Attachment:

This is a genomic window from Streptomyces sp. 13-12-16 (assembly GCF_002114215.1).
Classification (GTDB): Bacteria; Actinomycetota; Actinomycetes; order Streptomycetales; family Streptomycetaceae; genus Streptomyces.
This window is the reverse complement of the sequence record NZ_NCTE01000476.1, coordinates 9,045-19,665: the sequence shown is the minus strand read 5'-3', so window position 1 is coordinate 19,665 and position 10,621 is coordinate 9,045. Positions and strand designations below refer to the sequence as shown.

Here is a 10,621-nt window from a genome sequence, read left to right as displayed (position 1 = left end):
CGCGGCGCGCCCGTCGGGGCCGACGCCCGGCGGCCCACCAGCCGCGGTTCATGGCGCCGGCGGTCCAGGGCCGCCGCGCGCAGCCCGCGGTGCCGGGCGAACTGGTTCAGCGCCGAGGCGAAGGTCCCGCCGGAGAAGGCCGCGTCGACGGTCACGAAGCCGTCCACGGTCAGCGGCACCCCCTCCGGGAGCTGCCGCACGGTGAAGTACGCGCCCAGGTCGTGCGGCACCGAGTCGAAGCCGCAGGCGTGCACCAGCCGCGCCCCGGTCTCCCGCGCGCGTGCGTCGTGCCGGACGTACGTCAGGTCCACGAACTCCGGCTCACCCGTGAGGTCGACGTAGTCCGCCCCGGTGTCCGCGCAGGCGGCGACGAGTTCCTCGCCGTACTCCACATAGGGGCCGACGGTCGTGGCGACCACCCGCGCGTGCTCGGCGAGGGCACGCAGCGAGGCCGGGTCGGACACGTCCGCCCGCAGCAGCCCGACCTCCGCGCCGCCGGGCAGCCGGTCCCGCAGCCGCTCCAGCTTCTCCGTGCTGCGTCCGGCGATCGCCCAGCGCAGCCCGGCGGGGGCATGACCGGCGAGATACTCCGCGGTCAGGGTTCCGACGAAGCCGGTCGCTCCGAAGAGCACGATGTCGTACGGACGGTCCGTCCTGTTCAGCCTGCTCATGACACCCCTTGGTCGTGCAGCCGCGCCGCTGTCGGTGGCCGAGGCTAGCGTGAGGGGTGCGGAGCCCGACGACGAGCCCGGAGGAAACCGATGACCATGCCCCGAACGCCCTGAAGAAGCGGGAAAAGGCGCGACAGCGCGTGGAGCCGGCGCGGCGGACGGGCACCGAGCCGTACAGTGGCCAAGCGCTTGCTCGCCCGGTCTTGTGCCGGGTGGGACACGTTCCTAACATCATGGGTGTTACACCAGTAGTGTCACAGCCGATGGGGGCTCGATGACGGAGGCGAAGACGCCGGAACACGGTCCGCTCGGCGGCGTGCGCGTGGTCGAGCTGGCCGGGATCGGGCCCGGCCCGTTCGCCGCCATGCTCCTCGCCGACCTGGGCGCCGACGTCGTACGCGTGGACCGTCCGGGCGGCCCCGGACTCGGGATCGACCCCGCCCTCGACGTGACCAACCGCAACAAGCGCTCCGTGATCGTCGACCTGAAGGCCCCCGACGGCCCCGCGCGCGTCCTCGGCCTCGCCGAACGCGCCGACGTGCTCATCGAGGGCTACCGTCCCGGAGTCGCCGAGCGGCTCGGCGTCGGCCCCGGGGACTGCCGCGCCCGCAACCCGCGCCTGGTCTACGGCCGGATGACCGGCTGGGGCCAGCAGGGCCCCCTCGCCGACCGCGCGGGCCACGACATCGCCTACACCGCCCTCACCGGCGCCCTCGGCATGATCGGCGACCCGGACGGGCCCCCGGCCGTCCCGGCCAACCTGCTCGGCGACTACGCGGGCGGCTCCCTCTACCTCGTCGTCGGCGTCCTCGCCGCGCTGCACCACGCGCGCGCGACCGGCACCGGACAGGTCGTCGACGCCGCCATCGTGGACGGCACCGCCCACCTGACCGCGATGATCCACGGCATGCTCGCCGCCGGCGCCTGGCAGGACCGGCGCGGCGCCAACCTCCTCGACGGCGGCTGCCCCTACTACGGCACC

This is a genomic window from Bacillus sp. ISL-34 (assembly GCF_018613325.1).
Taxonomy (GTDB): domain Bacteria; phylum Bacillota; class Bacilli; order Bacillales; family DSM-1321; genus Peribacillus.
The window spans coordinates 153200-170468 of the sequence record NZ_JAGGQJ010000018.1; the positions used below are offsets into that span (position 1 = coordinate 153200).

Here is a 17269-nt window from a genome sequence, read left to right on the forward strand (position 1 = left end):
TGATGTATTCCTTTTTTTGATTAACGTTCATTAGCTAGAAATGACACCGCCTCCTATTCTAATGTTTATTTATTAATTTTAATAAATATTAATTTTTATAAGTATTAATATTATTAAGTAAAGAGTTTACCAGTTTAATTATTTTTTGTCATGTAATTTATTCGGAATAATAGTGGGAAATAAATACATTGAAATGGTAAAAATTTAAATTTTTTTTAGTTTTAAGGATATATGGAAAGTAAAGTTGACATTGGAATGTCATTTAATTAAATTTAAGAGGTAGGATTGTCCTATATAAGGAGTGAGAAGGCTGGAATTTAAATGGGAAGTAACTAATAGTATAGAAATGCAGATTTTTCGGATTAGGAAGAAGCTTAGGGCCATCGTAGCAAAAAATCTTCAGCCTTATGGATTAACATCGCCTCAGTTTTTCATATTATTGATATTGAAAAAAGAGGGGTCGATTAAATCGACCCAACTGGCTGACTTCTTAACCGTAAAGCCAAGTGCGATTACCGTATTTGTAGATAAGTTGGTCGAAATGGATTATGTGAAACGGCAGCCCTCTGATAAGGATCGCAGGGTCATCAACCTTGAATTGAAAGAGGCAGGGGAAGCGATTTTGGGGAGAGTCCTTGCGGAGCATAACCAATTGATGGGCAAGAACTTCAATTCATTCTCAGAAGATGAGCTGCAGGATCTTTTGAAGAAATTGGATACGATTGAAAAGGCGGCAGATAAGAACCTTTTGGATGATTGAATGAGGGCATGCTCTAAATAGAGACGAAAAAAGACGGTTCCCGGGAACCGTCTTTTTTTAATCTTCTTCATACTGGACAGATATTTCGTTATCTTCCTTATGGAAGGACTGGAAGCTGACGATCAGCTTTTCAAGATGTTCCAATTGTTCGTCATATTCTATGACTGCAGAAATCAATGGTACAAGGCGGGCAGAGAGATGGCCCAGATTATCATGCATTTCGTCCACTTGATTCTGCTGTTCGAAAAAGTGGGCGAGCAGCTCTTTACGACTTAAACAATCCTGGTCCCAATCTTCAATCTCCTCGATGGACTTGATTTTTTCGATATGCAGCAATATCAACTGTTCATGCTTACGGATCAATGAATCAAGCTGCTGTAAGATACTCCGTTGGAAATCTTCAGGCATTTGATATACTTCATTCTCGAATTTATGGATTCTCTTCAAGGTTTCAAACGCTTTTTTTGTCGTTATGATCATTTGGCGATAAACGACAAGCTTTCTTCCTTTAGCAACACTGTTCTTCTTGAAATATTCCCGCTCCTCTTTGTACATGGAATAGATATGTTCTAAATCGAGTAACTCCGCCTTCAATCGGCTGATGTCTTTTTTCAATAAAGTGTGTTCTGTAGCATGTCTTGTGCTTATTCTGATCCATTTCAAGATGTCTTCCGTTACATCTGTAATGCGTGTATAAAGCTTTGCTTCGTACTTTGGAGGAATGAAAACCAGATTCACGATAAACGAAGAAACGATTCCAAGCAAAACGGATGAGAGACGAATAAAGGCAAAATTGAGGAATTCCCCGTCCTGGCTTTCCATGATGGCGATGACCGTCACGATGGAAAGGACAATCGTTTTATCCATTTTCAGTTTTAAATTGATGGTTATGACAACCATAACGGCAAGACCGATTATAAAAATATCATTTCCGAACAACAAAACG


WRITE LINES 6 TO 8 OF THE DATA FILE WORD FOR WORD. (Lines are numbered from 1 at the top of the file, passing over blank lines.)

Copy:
This is a genomic window from Bacillus sp. ISL-34 (assembly GCF_018613325.1).
Taxonomy (GTDB): domain Bacteria; phylum Bacillota; class Bacilli; order Bacillales; family DSM-1321; genus Peribacillus.
The window spans coordinates 153200-170468 of the sequence record NZ_JAGGQJ010000018.1; the positions used below are offsets into that span (position 1 = coordinate 153200).